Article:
8. New Orleans at Portland, 10:30 p.m. ET

“Without [Anthony] Davis and [DeMarcus] Cousins in the lineup, two former Blazers are likely to get heavy minutes in the regular season finale as Tim Frazier and Dante Cunningham could both see significant action in their returns to the Moda Center.”

When did they start calling it “the Moda Center?”

Nobody is going to play in this game, and yet it will be on national TV. That’s typically an NBA problem on April 12, the last week is rarely memorable, but with this happening so many times over the last three months of the 2016-17 you can expect the national TV crew to carp about this throughout the broadcast.

Knowing that they’ll have but one night left to do as much is worth your attention, alone. These TV types will be forced into talking about actual basketball this weekend, and we’ll all be better off for it.

Jose Calderon is completely lost. (Getty Images)
Jose Calderon is completely lost. (Getty Images)

7. Atlanta at Indiana, 8 p.m. ET

Someone had a little too much writin’ time on their hands when they put these two teams together, teams that have no chance at meeting in the postseason unless something goes terribly wrong, on a night that could see the Pacers skip as high as No. 7 in the Eastern playoff bracket, or drop out of the damn thing altogether.

This makes it somewhat essential, but also possibly stultifying. Right in the middle, where it belongs.

6. Milwaukee at Boston, 8 p.m. ET

Giannis Antetokounmpo is out, but the Celtics depth provides plenty of interesting bits to chew on. It’s a pity it will take an upset to see these two go at it in the playoffs.

5. Washington at Miami, 8 p.m. ET

Miami is fighting for its playoff life in a season that saw them saddled with an entire elephant to consume sometime in January.

Don’t believe me? Ask their coach:

If the Heat win and still manage to miss the playoffs this year, it will be an art crime in the order of Orlando’s failure to make the 2000 postseason in the face of a severely rebuilding, unnecessarily charmless Milwaukee Bucks team.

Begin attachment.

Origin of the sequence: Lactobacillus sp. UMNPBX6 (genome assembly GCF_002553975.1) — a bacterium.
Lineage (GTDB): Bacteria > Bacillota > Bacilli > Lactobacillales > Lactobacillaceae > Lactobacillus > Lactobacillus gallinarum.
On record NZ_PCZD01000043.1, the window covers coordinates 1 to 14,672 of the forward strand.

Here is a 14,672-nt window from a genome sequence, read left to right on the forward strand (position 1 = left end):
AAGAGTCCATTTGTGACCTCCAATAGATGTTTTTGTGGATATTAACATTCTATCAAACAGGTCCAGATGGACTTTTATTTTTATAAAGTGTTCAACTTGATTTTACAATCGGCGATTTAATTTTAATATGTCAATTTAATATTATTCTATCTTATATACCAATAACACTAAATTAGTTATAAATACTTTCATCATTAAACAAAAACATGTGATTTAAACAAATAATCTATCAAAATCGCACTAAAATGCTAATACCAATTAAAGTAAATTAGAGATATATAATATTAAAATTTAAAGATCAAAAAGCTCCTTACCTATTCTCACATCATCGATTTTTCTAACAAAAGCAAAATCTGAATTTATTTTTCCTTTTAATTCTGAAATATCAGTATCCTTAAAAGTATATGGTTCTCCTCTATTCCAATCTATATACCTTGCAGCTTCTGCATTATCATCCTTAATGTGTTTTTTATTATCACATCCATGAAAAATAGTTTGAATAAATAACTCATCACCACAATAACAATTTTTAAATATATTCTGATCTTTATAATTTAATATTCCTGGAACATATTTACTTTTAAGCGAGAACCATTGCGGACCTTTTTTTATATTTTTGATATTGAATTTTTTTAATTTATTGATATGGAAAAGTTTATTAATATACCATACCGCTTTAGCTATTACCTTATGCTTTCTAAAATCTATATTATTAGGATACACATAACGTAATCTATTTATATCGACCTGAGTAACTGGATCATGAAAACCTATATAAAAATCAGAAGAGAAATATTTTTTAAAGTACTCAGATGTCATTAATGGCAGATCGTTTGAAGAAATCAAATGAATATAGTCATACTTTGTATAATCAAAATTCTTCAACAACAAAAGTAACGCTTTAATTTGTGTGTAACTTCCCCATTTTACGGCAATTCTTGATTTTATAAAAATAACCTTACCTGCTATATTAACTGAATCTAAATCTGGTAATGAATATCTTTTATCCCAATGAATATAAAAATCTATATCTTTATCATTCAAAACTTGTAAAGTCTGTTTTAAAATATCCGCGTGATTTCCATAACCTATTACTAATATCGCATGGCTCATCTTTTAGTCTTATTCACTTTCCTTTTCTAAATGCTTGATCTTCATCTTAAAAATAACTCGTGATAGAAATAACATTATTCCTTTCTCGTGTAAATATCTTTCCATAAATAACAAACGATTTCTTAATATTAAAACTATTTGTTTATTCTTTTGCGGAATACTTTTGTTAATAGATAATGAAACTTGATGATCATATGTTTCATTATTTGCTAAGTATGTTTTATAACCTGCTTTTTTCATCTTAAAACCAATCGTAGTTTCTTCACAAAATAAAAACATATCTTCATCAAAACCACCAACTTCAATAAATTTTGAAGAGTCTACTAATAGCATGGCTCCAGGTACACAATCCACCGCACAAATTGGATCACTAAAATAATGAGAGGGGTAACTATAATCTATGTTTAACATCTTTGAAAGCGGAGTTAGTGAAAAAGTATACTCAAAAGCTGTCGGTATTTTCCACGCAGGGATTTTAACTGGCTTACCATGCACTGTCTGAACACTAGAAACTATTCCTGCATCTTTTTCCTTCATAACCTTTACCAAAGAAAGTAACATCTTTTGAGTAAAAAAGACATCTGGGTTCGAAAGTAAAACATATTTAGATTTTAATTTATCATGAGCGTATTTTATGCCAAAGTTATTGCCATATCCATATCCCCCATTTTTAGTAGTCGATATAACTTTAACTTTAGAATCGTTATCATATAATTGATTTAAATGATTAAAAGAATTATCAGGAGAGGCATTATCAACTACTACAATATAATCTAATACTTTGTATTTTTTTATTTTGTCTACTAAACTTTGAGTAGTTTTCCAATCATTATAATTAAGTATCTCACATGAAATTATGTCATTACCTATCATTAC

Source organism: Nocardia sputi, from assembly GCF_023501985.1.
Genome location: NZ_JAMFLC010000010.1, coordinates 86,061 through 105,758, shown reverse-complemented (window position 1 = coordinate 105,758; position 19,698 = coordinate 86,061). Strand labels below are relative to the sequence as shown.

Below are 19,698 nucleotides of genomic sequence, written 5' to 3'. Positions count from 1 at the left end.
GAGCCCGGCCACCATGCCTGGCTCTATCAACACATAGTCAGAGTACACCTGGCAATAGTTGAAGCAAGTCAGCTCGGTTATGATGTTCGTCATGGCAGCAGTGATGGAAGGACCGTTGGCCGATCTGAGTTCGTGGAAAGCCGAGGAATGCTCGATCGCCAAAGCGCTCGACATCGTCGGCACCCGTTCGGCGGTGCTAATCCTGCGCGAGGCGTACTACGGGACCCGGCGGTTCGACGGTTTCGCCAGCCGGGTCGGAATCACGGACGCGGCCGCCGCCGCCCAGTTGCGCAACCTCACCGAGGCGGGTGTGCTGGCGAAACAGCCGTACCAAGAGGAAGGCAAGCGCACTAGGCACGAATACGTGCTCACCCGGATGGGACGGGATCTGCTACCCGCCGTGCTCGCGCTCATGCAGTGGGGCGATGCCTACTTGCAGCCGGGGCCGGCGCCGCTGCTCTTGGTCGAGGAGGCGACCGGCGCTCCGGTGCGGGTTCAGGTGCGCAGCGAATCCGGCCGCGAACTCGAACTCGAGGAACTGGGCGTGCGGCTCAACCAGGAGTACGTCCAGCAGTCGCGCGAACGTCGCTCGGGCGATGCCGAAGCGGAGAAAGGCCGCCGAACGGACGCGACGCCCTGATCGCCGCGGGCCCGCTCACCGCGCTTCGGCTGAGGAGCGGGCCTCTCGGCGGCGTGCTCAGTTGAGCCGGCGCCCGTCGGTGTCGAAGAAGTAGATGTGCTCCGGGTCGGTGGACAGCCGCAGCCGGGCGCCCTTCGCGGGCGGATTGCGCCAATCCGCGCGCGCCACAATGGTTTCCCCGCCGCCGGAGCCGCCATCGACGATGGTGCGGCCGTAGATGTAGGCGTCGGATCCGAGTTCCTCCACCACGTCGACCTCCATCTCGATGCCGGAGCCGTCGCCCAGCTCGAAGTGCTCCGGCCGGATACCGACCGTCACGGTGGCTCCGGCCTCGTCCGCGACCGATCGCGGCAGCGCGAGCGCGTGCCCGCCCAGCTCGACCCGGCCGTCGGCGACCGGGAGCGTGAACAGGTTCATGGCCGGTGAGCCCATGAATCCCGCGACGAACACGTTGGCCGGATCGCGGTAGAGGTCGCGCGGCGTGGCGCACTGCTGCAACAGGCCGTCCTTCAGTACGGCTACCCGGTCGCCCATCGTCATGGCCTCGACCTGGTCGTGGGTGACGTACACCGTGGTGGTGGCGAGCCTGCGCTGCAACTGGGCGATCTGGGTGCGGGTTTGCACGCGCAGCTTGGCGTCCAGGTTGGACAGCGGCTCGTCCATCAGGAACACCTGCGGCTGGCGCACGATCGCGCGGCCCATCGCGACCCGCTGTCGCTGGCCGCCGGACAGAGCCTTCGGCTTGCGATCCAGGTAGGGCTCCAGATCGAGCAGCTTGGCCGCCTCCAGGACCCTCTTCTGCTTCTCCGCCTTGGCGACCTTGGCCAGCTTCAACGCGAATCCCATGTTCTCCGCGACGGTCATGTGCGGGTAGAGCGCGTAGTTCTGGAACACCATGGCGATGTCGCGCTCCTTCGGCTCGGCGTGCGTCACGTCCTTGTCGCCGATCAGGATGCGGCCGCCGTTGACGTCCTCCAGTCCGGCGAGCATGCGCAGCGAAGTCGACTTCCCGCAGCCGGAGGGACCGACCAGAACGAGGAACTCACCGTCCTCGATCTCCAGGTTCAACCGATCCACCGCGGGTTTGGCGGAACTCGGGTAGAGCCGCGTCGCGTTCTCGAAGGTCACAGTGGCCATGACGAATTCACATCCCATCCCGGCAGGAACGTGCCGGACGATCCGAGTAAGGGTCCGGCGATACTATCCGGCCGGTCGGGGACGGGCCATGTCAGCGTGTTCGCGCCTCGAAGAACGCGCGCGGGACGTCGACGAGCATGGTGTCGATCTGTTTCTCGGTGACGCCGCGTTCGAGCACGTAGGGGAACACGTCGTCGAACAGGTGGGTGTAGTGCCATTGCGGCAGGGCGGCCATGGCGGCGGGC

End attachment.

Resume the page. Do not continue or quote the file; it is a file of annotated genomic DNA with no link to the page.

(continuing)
4. San Antonio at Utah, 9 p.m. ET

With everyone sitting out for San Antonio, this game will feature the cheapest ends from the sturdiest companies, and we love it:

3. Detroit at Orlando, 8 p.m. ET

Will you miss, like, any of these guys this summer?

2. Philadelphia at New York, 8 p.m. ET

We did this. It’s terrible.

1. Brooklyn at Chicago, 8 p.m. ET

The Bulls can’t be classified as an underachieving team, because with a win in its final game the club will have finished its season with a .500 record, not far off from where most predicted they’d end 2016-17 back in the autumn. Somehow, through all the storm and stress, the team still manages to turn you off with its own brand of (sadly, charisma-less) insouciance. You can say the team’s ownership and front office underachieved, in its typical way, and yet the carrot (flexibility! Jimmy Butler in his prime!) still remains. The Bulls are good at that.

For this regular season, though, the team has run out of charms to wile you with:


The Brooklyn Nets are the worst of several NBA worlds at this point. Built by a tempestuous owner and connected-yet-Billy King-like general manager, the Nets entered 2016-17 with absolutely nothing to play for, and too often it couldn’t help but show despite the squad’s much-respected intentions. The team knew it wouldn’t make the postseason barring a miracle, and that its lottery odds would improve with each loss due to a trade with the Celtics that was made nearly four years ago. No matter what the club did, nothing would get better.

Worse? This isn’t even the end of it. The same pattern will repeat in 2017-18, when the Nets will play an entire season knowing that all those losses will benefit those same Boston Celtics, a club the Nets will owe an unprotected first round draft pick to in 2018.

Adding to the unease is the idea that even the Nets, in Game No. 82, find this sort of competition beneath them. Nets stars like Quincy Acy, Brook Lopez, Jeremy Lin, and Trevor Booker will be out due to that dastardly mix of injury and rest needs.

Not only do the Bulls not deserve to make the playoffs, they mostly don’t deserve the sort of money the already-paid (like, in 2009) customers at the United Center gave them this year. And we have no idea, even with all the good intentions owed to Sean Marks and his cracking new staff in Brooklyn, what the Nets will ever be on about.

It’s hard to tell if a basketball game like this should ever exist. Let’s bring Draymond Green in, to suss out the meaning.

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Kelly Dwyer is an editor for Ball Don’t Lie on Yahoo Sports. Have a tip? Email him at KDonhoops@yahoo.com or follow him on Twitter!